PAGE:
Android App Polishing: Show UI State Through Icons

With the release of Capitaine Train for Android[0], several people recently asked me how we implemented some of the tips & tricks available in the application (some of these tricks are barely visible but remember, I love details :p). In order to showcase some of the most interesting application bits of code, I thought it could be helpful to Android developers to start a small series of posts. Feel free to comment this article if you want me to describe something you found nice in the Capitaine Train application.

As some of you may have noticed, we put a lot of attention to the search form in the Capitaine Train Android app. As I explained in my previous article[1], I'm not a huge fan of long texts. While often offering a great explanation, text requires a lot of parsing time. Icons are often a great alternative to text because they allow user to understand what's going on more rapidly.

When creating the search form, we thought about leveraging icons to help user better understand the current "form state". As a consequence, the form heavily relies on icons:

  • The "To" icon changes whether the search is round trip or not
  • Mandatory fields (i.e "From", "To" and "Passengers") icons turn red when missing
  • A red icon turns grey in edit mode while animating back to red if the field is not set when exiting the edit mode
  • The "Passengers" icon changes depending on the current number of selected passengers (see screencast)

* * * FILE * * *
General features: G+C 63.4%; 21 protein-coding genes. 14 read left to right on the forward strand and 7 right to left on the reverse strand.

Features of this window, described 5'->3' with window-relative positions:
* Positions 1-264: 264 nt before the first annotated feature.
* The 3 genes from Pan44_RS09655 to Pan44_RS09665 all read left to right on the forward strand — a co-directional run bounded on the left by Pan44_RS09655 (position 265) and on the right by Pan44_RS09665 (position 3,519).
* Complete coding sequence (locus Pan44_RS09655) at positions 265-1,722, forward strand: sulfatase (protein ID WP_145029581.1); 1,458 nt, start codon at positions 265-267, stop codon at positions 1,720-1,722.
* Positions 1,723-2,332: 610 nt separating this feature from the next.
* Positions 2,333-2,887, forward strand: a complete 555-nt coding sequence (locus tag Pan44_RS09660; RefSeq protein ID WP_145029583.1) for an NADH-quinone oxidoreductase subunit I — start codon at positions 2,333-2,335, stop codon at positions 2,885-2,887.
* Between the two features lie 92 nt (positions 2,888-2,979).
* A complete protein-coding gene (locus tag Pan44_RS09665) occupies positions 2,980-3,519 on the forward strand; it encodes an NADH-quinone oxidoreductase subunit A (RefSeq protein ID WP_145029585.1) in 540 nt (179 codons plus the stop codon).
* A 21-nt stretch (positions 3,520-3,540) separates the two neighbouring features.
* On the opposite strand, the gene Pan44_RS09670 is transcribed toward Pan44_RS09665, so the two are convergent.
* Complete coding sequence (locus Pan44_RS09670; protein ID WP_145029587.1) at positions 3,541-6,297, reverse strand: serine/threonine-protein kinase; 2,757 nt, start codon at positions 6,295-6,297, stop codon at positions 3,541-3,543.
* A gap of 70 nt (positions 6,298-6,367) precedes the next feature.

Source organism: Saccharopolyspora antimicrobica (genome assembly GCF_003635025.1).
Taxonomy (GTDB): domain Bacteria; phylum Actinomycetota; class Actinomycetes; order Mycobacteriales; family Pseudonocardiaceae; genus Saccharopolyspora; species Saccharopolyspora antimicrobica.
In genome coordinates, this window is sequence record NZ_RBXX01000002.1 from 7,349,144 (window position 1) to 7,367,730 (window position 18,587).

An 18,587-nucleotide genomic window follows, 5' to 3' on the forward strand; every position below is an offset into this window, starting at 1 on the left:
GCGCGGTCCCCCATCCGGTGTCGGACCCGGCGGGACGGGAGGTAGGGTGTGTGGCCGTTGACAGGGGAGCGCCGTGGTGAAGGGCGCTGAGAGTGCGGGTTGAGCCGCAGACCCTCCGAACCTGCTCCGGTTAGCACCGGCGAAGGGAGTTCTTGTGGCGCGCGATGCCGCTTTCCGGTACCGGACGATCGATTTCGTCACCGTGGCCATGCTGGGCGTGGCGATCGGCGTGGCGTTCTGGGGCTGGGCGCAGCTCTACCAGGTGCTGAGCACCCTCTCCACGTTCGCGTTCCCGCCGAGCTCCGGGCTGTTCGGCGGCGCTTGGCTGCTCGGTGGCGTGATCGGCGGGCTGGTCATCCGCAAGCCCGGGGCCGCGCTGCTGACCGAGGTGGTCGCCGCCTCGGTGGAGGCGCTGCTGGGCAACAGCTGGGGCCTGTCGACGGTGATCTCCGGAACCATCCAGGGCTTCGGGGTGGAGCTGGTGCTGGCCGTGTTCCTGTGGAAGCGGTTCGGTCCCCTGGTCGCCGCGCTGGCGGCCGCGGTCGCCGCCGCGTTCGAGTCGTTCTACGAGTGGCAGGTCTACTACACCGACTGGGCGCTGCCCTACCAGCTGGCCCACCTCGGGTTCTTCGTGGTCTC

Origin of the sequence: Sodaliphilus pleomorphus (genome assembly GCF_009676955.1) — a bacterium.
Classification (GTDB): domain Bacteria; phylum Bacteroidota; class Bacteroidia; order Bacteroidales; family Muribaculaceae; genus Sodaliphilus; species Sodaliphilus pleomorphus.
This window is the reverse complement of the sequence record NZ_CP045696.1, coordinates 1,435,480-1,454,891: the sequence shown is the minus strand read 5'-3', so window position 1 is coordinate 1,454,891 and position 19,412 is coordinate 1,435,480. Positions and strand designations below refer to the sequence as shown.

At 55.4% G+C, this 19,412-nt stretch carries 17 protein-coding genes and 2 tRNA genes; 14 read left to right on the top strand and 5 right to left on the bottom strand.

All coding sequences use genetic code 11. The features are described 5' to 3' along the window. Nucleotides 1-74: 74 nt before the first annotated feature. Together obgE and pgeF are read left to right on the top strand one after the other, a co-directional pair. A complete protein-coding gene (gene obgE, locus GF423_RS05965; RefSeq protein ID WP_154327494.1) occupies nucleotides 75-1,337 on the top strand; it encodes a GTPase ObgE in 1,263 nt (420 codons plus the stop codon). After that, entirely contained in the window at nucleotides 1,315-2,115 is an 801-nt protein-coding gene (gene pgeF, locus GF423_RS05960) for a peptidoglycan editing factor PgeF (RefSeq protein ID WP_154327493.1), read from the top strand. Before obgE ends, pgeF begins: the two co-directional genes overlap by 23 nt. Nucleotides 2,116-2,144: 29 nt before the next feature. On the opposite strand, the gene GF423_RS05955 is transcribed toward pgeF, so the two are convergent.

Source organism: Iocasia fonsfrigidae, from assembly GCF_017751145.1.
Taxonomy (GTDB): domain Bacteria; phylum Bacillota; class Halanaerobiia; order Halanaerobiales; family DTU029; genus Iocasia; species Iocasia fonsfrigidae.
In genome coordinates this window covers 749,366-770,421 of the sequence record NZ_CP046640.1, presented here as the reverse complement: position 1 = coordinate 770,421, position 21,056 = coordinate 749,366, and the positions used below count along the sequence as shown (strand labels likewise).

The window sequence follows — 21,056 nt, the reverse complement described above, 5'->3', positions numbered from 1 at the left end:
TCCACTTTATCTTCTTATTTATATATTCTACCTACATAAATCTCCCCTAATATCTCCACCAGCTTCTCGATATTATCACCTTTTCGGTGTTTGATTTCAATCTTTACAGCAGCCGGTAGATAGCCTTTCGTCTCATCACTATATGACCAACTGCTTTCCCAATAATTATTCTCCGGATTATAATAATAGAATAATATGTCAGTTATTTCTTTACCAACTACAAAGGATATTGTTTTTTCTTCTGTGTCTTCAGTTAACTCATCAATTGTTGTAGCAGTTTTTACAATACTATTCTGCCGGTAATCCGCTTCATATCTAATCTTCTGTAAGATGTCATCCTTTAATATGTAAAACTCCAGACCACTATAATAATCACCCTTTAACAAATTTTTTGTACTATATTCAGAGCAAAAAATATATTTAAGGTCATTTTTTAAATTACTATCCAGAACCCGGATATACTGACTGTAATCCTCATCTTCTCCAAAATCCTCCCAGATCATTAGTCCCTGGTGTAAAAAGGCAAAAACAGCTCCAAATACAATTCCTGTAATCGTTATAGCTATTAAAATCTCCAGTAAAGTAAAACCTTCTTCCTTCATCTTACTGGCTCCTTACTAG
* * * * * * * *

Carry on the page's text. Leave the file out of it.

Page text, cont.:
As you can see in the screencast, the change is done as smoothly as possible simply fading between the different states. This can be done fairly easily thanks to a LevelListDrawable[2]. Here is the XML we use in Capitaine Train Android for the "Passengers" icon.

<?xml version="1.0" encoding="utf-8"?>
<level-list xmlns:android="">

    <!-- The error icon -->





Starting API 11, you can animate changes in a LevelListDrawable or more globally in any DrawableContainer. Unfortunately, the framework only exposes the XML attributes in <selector /> (I really don't know why it has not being exposed to all DrawableContainer :s). Fortunately for us, you can tweak the fading duration values in your Java code with the set[Enter|Exit]FadeDuration(int) methods (yep I also don't know why the duration is an 'int' rather than a 'long').

In our code, we simply update the icon whenever there is an impacting change (an error occurred, the number of selected passenger changed, etc.). Here are some notes about the following snippet of code:

  • mFieldErrorState is a bit mask gathering all of the fields that are currently in error
  • mEditMode contains the current "edit mode" ("Passengers", "From", "To", etc.).

private void updateIcons(boolean animated) {
    final int animationDuration = (int) ANIMATION_DURATION;

    // Update the "From" icon...

    // Update the "To" icon...

    final Drawable passengersIcon = mPassengersView.getCompoundDrawables()[TextViewAdditions.INDEX_LEFT];
    if (passengersIcon != null) {
        if (passengersIcon instanceof LevelListDrawable) {
            ((LevelListDrawable) passengersIcon).setEnterFadeDuration(animationDuration);
            ((LevelListDrawable) passengersIcon).setExitFadeDuration(animationDuration);
        int level = LEVEL_ERROR;
        if ((mFieldErrorState & ERROR_PASSENGERS) == 0 || mEditMode == EDIT_MODE_PASSENGERS) {
            level = Math.max(LEVEL_NORMAL, mPassengerIds.size());
        if (!animated) {

#gde #android  #article #AndroidAppPolishing

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